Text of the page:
Sonos IKEA Symfonisk bookshelf speaker

Not only is this the cheapest Sonos speaker you can buy – it's also a bookshelf. The Sonos IKEA Symfonisk bookshelf speaker can be wall-mounted and hold up to 3kg of books, ornaments or any other clutter you decide to place upon it. It does everything a standard Sonos speaker will do, working with all the other Sonos products on this page. And it sounds decent, too. Though it was never going to rival a 'proper' speaker, it delivers a bold, focused, entertaining sound.

Today's best Sonos IKEA Symfonisk bookshelf speaker deals

Sours: https://www.whathifi.com/us/deals/the-best-sonos-deals

Sonos AirPlay lineup hits all-time low pricing, official Apple Watch Bands 50% off, more in today’s deals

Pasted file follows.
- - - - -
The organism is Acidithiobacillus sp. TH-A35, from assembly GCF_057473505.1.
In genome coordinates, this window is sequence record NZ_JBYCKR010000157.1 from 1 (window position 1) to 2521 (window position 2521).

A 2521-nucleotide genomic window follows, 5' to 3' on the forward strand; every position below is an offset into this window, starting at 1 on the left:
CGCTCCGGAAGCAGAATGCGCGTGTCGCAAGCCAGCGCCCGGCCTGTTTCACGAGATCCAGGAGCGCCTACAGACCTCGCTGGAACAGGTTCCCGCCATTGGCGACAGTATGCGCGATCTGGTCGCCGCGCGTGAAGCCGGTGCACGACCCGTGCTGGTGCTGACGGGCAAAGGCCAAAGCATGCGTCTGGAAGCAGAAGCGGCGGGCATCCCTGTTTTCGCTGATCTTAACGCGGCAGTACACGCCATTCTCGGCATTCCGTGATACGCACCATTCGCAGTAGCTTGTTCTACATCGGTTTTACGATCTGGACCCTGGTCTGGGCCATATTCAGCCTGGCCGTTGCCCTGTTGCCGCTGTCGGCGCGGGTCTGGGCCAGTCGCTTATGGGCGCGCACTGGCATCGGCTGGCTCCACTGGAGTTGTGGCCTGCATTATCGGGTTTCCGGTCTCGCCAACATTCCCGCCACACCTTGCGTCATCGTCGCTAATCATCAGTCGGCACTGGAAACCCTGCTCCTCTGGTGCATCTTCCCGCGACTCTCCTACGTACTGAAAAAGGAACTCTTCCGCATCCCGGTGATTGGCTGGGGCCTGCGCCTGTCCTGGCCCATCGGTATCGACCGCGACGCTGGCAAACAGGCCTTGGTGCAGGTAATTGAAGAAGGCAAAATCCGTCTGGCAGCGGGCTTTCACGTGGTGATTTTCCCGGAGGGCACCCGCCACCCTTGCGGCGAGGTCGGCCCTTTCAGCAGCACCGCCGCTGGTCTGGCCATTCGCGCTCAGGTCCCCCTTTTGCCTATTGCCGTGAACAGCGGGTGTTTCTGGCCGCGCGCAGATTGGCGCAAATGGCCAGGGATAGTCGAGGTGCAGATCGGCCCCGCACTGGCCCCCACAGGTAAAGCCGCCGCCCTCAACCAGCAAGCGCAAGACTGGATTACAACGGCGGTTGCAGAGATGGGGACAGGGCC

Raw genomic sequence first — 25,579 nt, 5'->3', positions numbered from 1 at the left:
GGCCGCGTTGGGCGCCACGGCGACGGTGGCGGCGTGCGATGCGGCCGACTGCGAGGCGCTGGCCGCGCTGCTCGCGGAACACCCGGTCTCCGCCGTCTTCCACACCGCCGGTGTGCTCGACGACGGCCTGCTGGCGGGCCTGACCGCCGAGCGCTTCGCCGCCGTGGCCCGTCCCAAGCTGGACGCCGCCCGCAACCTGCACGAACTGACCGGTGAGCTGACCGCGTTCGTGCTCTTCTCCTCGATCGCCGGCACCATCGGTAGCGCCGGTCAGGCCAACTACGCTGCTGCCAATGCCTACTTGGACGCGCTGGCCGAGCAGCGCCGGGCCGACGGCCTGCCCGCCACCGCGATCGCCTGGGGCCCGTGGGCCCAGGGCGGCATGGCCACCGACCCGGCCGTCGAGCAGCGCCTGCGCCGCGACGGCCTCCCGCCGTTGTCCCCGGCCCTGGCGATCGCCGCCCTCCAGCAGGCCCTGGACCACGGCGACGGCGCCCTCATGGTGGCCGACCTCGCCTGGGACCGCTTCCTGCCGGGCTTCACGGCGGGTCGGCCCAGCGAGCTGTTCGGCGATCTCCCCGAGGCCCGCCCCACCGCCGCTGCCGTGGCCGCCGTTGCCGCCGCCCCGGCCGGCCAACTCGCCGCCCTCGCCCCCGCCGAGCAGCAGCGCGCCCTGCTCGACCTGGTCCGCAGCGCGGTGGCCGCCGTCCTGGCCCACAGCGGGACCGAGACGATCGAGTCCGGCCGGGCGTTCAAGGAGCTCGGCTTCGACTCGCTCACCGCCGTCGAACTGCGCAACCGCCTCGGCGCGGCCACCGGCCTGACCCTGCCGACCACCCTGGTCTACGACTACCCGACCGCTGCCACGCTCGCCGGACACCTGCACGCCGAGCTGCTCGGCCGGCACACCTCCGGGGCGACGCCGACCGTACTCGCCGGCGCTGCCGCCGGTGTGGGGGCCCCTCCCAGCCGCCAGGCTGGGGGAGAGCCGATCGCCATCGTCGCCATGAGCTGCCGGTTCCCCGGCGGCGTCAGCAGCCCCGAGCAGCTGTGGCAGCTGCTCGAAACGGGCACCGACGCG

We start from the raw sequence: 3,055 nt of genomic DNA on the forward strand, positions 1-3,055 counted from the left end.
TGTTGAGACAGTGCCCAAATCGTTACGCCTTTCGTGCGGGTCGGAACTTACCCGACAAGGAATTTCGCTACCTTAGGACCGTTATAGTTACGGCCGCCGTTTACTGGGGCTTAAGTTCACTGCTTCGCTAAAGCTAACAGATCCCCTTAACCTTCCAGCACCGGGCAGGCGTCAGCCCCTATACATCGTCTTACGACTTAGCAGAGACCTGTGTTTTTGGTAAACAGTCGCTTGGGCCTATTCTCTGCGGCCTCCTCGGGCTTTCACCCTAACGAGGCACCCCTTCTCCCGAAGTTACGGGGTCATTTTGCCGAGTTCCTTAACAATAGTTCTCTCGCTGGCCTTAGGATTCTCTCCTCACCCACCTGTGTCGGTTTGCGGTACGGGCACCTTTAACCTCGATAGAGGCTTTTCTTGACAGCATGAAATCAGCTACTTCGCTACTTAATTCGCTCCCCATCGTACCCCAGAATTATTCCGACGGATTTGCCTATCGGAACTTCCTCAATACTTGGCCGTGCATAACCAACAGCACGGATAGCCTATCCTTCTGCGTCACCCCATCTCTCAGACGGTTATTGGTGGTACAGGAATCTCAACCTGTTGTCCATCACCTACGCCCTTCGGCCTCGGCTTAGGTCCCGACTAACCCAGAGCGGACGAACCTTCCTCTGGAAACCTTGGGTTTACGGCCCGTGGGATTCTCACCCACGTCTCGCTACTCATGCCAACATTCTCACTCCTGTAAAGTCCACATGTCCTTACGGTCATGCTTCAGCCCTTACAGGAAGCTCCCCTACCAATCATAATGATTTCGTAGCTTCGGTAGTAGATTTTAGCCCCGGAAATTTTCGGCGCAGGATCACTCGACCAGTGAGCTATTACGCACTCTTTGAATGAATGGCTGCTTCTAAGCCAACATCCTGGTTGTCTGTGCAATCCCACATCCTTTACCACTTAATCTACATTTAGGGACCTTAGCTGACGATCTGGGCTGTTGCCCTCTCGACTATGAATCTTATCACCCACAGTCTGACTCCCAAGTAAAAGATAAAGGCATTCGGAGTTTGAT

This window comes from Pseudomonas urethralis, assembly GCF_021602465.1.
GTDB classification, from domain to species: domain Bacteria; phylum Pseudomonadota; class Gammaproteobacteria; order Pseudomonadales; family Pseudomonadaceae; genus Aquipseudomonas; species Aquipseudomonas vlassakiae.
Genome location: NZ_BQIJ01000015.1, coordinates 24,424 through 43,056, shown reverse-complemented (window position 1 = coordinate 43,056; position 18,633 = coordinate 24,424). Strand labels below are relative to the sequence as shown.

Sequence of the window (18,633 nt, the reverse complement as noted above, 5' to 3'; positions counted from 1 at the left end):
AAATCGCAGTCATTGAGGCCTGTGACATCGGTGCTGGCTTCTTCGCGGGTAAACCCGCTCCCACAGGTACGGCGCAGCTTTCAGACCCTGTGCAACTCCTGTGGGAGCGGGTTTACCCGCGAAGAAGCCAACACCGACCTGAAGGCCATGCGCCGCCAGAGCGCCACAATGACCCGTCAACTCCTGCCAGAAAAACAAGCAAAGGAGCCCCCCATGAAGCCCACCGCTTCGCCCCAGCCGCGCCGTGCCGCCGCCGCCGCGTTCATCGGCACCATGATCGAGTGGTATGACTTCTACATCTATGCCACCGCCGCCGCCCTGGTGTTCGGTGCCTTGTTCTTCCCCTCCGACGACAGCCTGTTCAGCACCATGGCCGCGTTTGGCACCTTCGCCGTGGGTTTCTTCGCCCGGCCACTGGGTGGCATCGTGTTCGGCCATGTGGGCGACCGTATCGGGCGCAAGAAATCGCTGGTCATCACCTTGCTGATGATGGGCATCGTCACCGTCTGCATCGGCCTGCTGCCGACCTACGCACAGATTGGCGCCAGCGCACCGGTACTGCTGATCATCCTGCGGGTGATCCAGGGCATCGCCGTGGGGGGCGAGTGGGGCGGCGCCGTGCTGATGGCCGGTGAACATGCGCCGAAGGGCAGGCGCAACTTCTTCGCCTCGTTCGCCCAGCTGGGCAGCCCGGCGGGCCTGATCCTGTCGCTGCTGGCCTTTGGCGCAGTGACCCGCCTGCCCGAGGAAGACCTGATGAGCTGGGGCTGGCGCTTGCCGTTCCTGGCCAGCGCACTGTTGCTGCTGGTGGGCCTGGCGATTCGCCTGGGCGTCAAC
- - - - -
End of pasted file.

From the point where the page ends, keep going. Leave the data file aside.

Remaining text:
One of the best Sonos sales ever highlights today’s 9to5Toys Lunch Break, along with rare deals on official Apple Watch bands and the annual pre-Prime Day Anker event at Amazon. Hit the jump for more.

New eBay Sonos sale takes 20% off

WorldWide Stereo’s official eBay storefront is taking an extra 20% off various Sonos speakers, marking some of the best prices we’ve tracked to date. You’ll find the full lot on this landing page, just be sure that it says extra 20% off next to the listing to ensure eligibility. Full discount displayed at final checkout.

Headlining for us is the Sonos Play:5 AirPlay-enabled Smart Speaker for $399. Regularly $499, that’s a $100 discount and the best price we’ve tracked. This flagship Sonos speaker delivers substantial power, access to AirPlay, multi-room capabilities, and more. We loved it in our hands-on review.

Official Apple Watch Bands see rare 50% discount